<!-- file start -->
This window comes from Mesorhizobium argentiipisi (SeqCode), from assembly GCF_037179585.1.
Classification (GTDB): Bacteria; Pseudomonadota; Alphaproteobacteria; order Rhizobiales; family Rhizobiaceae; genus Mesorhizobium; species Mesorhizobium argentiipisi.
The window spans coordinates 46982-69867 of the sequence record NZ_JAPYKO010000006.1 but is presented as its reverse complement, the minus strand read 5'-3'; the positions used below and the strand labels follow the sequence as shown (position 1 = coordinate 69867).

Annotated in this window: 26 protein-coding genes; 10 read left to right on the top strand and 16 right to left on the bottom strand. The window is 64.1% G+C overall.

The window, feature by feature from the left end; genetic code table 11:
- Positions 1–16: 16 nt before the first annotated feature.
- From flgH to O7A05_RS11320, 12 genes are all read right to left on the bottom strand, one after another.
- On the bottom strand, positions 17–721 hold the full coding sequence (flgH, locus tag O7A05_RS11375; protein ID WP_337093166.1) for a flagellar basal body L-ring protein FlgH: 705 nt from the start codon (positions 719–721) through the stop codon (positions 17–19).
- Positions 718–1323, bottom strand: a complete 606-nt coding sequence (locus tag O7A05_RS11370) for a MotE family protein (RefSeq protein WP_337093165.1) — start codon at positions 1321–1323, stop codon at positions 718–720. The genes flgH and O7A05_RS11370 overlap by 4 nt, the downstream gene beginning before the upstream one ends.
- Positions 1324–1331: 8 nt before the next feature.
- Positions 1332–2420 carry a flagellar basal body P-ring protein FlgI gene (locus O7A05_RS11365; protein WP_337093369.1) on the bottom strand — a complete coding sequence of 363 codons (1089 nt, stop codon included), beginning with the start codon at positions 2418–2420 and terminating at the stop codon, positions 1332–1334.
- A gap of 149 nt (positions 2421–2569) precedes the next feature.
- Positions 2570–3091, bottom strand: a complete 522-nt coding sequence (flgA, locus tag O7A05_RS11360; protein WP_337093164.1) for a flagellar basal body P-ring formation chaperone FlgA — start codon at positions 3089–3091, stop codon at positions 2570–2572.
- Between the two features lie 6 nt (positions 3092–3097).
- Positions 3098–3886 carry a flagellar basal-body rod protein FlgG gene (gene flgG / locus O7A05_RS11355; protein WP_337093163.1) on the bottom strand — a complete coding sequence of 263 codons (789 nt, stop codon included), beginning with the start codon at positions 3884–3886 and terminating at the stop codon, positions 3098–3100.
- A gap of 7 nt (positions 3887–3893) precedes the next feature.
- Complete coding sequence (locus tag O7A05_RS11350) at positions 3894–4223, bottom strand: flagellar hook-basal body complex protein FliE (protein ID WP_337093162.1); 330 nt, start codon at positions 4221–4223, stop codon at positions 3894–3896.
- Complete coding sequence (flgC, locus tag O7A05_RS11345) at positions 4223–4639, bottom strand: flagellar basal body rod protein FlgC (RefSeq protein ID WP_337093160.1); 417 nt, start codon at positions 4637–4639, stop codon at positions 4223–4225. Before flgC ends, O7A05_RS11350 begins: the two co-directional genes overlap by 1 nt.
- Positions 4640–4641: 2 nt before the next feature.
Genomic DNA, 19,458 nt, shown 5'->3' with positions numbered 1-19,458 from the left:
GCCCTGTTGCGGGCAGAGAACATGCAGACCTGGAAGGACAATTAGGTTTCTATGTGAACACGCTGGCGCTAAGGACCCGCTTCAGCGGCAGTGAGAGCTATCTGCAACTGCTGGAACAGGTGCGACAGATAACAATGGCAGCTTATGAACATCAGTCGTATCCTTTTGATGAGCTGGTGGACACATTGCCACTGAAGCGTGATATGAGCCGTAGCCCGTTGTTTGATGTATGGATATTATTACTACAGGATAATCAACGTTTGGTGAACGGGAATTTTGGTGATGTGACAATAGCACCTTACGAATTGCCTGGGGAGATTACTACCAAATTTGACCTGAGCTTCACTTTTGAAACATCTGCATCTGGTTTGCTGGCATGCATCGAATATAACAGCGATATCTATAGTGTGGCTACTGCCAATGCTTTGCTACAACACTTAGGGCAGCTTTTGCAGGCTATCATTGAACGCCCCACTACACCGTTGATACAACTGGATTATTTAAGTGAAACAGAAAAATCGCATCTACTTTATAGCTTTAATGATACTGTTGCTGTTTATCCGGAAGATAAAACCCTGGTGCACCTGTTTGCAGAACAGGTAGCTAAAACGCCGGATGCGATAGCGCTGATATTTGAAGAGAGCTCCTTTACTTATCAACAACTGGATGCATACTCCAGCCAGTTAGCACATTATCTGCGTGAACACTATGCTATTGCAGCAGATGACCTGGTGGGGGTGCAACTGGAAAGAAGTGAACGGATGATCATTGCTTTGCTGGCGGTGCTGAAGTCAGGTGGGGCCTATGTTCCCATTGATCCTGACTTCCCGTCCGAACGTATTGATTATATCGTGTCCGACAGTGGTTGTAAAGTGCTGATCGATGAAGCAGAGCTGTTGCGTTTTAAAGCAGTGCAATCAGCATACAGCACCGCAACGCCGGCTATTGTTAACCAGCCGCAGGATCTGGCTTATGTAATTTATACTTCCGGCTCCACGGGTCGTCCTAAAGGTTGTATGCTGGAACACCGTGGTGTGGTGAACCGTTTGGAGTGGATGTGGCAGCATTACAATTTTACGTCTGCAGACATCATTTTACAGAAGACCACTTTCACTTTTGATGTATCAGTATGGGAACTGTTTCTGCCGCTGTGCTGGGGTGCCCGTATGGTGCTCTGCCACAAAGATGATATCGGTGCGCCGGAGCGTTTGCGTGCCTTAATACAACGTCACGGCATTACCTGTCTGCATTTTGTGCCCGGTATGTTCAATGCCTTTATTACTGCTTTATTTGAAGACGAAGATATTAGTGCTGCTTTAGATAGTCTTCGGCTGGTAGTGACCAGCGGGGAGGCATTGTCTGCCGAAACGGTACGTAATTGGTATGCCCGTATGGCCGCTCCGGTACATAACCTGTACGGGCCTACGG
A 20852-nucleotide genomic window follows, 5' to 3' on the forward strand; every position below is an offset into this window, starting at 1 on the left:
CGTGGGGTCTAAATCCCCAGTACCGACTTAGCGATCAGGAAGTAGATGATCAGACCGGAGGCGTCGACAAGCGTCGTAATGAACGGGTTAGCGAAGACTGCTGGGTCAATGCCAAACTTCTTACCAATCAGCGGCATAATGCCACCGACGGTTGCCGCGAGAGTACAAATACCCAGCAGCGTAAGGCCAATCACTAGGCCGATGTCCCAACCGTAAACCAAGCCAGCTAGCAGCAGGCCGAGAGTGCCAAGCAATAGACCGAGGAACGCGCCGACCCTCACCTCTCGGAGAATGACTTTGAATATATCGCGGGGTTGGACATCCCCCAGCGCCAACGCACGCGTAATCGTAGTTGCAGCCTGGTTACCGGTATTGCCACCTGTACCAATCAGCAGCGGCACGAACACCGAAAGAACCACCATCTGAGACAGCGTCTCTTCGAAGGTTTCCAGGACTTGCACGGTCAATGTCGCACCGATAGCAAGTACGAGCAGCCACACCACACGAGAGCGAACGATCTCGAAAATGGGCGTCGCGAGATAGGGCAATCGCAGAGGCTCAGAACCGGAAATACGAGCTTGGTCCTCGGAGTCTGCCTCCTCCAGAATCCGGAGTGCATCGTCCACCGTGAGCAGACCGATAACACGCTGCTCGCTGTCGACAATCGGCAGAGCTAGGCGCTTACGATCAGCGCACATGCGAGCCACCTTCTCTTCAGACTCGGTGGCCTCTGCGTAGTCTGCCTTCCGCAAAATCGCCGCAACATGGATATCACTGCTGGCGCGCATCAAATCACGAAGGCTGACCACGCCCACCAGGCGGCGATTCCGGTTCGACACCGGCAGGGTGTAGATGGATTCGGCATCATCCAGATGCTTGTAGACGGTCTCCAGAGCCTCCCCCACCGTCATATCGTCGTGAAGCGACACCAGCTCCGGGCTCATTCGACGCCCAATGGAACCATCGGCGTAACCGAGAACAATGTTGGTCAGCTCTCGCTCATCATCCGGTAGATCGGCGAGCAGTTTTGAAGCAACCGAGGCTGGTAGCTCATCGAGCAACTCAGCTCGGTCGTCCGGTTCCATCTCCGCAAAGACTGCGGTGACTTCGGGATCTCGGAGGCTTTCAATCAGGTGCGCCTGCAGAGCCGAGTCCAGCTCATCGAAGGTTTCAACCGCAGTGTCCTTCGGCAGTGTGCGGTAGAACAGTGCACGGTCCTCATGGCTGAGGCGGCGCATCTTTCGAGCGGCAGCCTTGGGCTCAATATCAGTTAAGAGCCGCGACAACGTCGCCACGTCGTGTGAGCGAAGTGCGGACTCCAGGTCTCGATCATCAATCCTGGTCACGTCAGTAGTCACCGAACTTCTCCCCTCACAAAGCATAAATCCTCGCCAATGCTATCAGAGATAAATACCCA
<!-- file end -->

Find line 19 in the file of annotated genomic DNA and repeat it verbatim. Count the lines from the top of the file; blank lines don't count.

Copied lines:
- Positions 4640–4641: 2 nt before the next feature.